The Weekly Shtikle and related content are now featured on


To unsubscribe from this group and stop receiving emails from it, send an email to

Thursday, July 6

The Weekly Shtikle - Pinechas

Monday, 14 Tammuz, was the 36th yahrzeit of R' Yaakov Yitzchack (ben Yehuda Leib HaLevi) Ruderman, zt"l, the first Rosh HaYeshivah of Yeshivas Ner Yisroel. 


Tuesday, 15 Tammuz, was the 20th yahrtzeit of my wife's grandmother, Mrs. Shirley Yeres, Chaya Shaindel bas Alexander HaLevi.


Today, 17 Tammuz, is the 24th yahrzeit of R' Shmuel Yaakov

(ben Yitzchok Matisyahu) Weinberg, zt"l, Rosh HaYeshivah of Ner Yisroel.


Today is the 2nd yahrtzeit of my dear father, Reuven Pinchas ben Chaim Yaakov, a"h. As was done last year, the shul hosted an online Pirkei Avos learning event. A recording is available at this link.


The shtikle is dedicated le'iluy nishmasam.

This week's parsha recounts the famous episode of the daughters of Tzelafchad who approached Moshe claiming the unfairness of the laws of inheritance. They maintained that since they had no brothers, their father's inheritance should go to them rather than to other relatives. HaShem asserts the validity of their claim by instructing Moshe (27:7), "kein b'nos Tzelafchad dov'ros," the daughters of Tzelafchad speak correctly. Rashi writes here that we are taught that they saw what even Moshe Rabbeinu had not seen (for he was not aware of the halachah.) The following Rashi continues with the praises of the daughters of Tzelafchad, "praiseworthy is he/she whom HaShem concurs with their words." R' Moshe Shternbuch, in Ta'am Vada'as brings up an interesting point. The daughters of Tzelafchad came to Moshe with a complaint, apparently out of a desire to maintain their father's right to property. They did not know any more than he did. They had their own motives in mind. What is it about their behaviour that merited such extensive praise by Chazal?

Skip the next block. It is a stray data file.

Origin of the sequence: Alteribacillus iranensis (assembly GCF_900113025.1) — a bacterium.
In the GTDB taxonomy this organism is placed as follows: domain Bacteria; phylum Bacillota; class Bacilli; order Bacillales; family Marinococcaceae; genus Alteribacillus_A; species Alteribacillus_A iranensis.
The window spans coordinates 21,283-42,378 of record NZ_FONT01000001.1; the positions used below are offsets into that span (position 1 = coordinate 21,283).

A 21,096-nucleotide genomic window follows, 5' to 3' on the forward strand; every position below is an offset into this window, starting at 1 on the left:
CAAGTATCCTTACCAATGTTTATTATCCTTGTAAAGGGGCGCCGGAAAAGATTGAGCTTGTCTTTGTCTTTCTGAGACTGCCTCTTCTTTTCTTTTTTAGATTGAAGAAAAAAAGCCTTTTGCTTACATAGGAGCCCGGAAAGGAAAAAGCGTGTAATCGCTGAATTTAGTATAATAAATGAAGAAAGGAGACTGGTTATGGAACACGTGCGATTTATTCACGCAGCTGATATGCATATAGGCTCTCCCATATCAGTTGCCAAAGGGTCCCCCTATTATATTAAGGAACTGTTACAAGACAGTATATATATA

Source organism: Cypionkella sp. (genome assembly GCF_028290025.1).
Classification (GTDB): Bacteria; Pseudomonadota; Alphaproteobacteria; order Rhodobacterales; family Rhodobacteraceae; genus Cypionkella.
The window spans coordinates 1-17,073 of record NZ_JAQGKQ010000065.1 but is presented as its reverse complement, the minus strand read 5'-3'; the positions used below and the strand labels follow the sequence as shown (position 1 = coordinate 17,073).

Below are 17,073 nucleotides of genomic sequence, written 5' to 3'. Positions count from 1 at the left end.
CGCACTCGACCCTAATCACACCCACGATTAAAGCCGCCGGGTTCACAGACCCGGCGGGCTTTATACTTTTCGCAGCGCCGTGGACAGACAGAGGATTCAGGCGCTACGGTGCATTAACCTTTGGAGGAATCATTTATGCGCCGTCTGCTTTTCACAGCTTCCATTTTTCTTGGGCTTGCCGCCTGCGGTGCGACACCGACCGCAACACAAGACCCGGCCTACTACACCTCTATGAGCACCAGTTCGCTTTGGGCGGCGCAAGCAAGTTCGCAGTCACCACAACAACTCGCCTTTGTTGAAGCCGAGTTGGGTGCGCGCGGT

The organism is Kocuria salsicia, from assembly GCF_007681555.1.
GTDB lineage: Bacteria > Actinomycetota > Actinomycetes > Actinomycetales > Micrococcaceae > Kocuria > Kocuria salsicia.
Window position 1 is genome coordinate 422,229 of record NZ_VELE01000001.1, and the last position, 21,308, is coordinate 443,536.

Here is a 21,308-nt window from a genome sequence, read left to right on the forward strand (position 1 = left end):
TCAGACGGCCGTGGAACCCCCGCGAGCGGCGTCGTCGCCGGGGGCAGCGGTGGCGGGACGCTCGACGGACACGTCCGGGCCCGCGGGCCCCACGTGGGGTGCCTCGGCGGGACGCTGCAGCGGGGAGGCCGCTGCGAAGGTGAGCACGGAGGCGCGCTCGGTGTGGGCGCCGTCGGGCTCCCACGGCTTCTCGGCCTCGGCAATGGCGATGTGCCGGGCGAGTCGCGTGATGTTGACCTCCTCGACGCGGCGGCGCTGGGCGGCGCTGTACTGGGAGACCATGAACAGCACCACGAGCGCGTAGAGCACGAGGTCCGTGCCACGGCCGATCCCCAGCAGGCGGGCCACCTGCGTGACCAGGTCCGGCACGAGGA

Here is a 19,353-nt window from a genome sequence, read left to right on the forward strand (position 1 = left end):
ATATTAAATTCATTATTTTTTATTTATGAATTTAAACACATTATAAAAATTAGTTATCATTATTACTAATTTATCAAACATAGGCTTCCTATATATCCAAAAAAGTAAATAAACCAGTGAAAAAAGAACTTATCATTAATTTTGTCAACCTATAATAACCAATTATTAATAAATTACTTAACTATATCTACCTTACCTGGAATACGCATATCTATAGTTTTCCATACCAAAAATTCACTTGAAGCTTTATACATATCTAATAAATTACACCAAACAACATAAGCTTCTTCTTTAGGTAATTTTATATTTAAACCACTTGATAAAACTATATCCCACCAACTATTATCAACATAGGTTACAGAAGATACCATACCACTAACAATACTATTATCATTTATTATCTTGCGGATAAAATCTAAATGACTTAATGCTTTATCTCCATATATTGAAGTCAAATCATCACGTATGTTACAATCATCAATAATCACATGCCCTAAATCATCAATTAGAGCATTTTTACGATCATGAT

He answers that the daughters are not being praised because of their knowledge of halachah. Rather, the reason for praise was that, although having been taught some of the procedures dealing with the division of the land, B'nei Yisrael still saw Eretz Yisrael as a distant venture. They were still wandering the desert. They focused themselves on the current situation and did not concern themselves with the details of the forthcoming inheritance of the land. The daughters of Tzelafchad, on the other hand, were more infused with belief and trust in HaShem's word, to the point that, to them, the inheritance was a current and present issue. Their haste in coming before Moshe showed an exceptional level of faith which deemed them worthy of praise.

Although the daughters of Tzelafchad showed exemplary faith and love of Eretz Yisrael, their meritorious deeds were not completely unique – at least not amongst the women. Following the census that appears at the beginning of the parsha, we are told (26:63) that of these individuals counted in the current census there was not one man who was part of the previous census because they had all died in the desert. Rashi infers from the superfluous mention of the word ish that the decree applied only to men. Women were exempt because they showed a greater love for Eretz Yisrael.

We have begun the period of mourning the destruction of the bais hamikdash and the galus that has ensued. But we, like B'nos Tzelafchad and the other women of the dor hamidbar, must not lose sight of the promise of the ultimate end to that galus, the redemption and the arrival of Mashiach, may he come speedily in our day.

Have a good Shabbos.

Eliezer Bulka

Shtikle Blog Weekly Roundup:

Dikdukian: Keves vs. Kesev

Dikdukian:  Shabbas be'Shabbato

Dikdukian:  I say Yericho, you say Yereicho
Dikdukian:  All of the brothers

Dikdukian: One Big Happy Family?

Dikdukian: Pinechas: What's in a Name?

Al Pi Cheshbon: Probability of the Goral

Al Pi Cheshbon: Counting the Judges

To unsubscribe from this group and stop receiving emails from it, send an email to